What could have been: The banging sports weekend that never was

| Senior Sports Editor

It’s been two months since Washington University announced it would be canceling all sports competitions this fall. In many ways, it still doesn’t feel real. I still envision myself walking past Francis Field, hearing the grunts and whistles that characterize the Bears’ practices. Or I imagine walking onto the track, scanning the faces in the crowd for friends before heading up to the press booth and jotting down notes that would eventually become a recap. The last few months have revealed that Wash. U. sports were so ingrained in my daily ritual that their absence is profound and disheartening. Looking at the schedule of the season that never was, this would have been an excellent weekend in sports. Here’s a look at what almost was this week:

ITA Central Regional

Wash. U.’s women tennis would have played in the central regional in Kalamazoo, Mich., this weekend. It would have been a test of their mettle in the wake of the departure of coach Kelly Stahlhuth. I honestly don’t know how they would have done, and that would have been exciting. The women’s tennis team is riddled with potential. I wouldn’t have been surprised if they lost early. I wouldn’t have been surprised if they were contending for victory in the latter rounds of the tournament. And that uncertainty would have made for a fun weekend.

Regardless of whether they won or lost, the chance to interact with the team is what I mourn the most. What I love about being a sports editor is the chance to build connections. Talking to the new tennis coach, seeing how the players celebrate each other in success and embrace each other in adversity is what makes following sports so fulfilling. I can still interview members of the tennis team. But there’s no replacement for the heat of competition.

Men’s soccer at Wheaton

Curran Neenan | Student Life

Then-freshman Julian Gancman passes the ball downfield against Pacific Lutheran University last fall. The Bears finished 10-4-4 on the year, but the young team was poised for success this year.

The men’s soccer team was going to be good this year. Last season, they were a team of largely underclassmen who competed at a high level. With a year of development, I think they would have been one of the better teams in the University Athletic Association. Wheaton would have been a solid barometer for how good they would be. Wheaton bested the Bears 3-2 last season. They were a solid soccer team, finishing 10-4-4 on their season. If the Bears were going to be a great team, they’d need to beat teams like Wheaton. This weekend would have given us a glimpse of where the Bears could end up.

Women’s soccer at Wheaton

This game is the reason why I wrote this article. Wheaton and Wash. U. were going to be two of the best teams in Division III. Every clash they’ve had since I arrived in St. Louis in 2017 has been spectacular. Last season, Wheaton goalkeeper Lauren Ketchum played an excellent game. She stopped shot after shot and helped keep the game tied against a vicious onslaught from the Bears. This season, every major on-field contributor for the Bears besides graduated senior Taylor Cohen was returning for the 2020-2021 year. They looked like a UAA favorite, if not a championship favorite. Could Wheaton have posed a threat to the Bears this weekend? And if they didn’t, how bullish would we have been about Bears chances in the postseason? As a sports writer, the excitement was palpable. Wash. U. vs. Wheaton always had a lot of significance to me. Seeing this game might have been worth the trip to Illinois.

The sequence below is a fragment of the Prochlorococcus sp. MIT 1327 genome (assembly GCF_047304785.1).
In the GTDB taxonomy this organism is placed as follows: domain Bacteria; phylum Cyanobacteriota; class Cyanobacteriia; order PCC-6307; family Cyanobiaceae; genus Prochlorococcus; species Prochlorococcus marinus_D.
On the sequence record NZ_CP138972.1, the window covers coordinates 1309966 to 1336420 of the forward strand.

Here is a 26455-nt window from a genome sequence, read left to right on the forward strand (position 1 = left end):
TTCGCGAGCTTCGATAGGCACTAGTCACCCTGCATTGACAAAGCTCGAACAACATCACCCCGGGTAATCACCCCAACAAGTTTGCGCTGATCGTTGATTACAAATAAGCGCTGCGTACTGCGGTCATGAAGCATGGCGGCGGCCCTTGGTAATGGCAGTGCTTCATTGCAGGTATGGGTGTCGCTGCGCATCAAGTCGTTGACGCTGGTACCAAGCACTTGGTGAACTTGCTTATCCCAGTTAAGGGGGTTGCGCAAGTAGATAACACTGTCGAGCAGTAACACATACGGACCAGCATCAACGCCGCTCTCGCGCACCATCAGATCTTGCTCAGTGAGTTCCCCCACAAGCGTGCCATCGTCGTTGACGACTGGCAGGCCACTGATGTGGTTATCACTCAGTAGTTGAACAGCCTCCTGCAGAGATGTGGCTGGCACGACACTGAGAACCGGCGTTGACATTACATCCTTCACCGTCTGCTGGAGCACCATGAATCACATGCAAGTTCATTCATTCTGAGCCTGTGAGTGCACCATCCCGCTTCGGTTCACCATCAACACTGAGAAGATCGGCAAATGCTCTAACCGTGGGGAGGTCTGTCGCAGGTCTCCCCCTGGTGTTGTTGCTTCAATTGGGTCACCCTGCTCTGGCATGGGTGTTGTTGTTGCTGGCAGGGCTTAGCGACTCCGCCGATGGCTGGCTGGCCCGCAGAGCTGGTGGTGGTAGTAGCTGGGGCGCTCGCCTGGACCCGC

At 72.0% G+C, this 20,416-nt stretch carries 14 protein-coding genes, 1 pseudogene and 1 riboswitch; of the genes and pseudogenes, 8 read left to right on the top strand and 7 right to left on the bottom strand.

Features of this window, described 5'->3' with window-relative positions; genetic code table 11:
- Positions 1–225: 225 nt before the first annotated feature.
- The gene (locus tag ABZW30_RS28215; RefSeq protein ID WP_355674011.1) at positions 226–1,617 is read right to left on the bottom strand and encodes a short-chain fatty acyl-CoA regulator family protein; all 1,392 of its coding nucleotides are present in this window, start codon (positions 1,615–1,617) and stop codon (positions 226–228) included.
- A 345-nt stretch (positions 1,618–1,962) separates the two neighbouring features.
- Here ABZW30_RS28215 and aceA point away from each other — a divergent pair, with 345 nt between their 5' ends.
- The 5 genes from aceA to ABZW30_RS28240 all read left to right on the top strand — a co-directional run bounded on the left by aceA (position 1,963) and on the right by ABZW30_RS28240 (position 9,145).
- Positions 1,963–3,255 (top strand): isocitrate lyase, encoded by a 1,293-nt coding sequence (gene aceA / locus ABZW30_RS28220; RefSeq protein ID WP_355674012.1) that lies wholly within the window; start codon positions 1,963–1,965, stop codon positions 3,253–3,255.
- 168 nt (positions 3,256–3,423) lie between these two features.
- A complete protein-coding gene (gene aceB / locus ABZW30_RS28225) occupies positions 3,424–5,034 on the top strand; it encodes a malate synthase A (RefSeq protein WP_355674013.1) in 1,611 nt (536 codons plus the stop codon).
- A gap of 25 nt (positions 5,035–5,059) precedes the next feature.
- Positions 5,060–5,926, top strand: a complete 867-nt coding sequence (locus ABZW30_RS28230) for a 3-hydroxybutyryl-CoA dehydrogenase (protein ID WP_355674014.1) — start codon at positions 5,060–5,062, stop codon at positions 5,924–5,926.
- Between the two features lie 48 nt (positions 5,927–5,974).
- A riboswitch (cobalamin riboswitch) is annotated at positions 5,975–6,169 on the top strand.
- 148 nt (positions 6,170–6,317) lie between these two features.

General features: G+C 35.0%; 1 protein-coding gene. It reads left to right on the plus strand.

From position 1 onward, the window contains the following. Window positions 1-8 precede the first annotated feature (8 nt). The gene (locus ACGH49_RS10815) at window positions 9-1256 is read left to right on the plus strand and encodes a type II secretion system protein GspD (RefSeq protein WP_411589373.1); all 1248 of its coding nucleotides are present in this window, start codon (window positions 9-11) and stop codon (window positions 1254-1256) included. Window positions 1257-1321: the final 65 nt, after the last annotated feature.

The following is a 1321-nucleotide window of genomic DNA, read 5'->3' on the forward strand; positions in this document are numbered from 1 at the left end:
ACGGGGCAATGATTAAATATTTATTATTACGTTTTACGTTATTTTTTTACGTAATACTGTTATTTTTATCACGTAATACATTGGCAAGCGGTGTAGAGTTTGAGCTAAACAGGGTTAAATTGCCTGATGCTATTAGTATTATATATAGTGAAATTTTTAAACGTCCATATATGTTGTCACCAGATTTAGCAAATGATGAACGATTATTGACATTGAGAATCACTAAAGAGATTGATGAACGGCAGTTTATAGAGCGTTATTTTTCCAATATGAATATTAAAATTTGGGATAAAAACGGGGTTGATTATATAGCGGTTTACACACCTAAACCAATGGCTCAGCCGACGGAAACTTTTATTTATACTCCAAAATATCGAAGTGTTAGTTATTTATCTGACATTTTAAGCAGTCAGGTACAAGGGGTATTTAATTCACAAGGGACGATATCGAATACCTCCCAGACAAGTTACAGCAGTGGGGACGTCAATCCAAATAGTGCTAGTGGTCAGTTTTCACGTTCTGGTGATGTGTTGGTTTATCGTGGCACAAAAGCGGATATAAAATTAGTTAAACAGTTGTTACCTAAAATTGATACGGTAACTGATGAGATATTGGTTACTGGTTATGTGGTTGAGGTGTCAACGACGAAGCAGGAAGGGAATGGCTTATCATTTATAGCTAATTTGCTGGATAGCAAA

Grace Bruton | Student Life

Women’s soccer players Kristen Reikersdorfer (right) and Erin Flynn (left) battle for control of the ball against a Wheaton College defender last fall. The Bears pulled out a 2-1 defeat in double overtime.

I cut my teeth as a writer covering the women’s soccer team my freshman year. They’re a team that I care about a great deal. There was always this glee about them. They won so often, you’d think they’d be desensitized to it. But they responded to every win with such joy. They took nothing for granted, and perhaps that’s what makes them such a phenomenal team.

Football vs. Elmhurst

The Bears beat the tar out of Elmhurst last year, 47-7. With a new offensive-minded coach in Aaron Keen and a talented roster, I think they would have done it again. Look, I love a close game as much as the next guy. But a good ol’ fashioned blow-out can be really fun too.

Golf at the NCAA preview

Annie Mascot is so good at golf. She was the best golfer in Division III last season. She likely would have been the best golfer in Division III this season. I’m confident she would have finished at or near the top of the NCAA preview. However, the more interesting storyline at the NCAA preview would have been how the other underclassmen for the Bears progressed over the summer. Sophomores Emma Lee, Alena Lindh, Emmy Sammons and Helen Ye all made strides last season. With former top contributors Samantha Haubenstock and Emily Carnes gone, the top slots on the golf team outside of Mascot seemed wide open. Who would have emerged as the Bears’ second-best golfer? Would the team’s progression be enough to put them in contention for a team championship? In the spring, hopefully we’ll get to see how the golf team looks after a year of development. But the NCAA preview would have been a good gauge for where this team was and where they might go.

Wash. U. is a top-tier Division III athletic department. In every fall sport, they had a chance to make some noise. Thinking about what was lost can be devastating. But it also provides a chance to reflect and celebrate the work that was put in to realize their immense potential.

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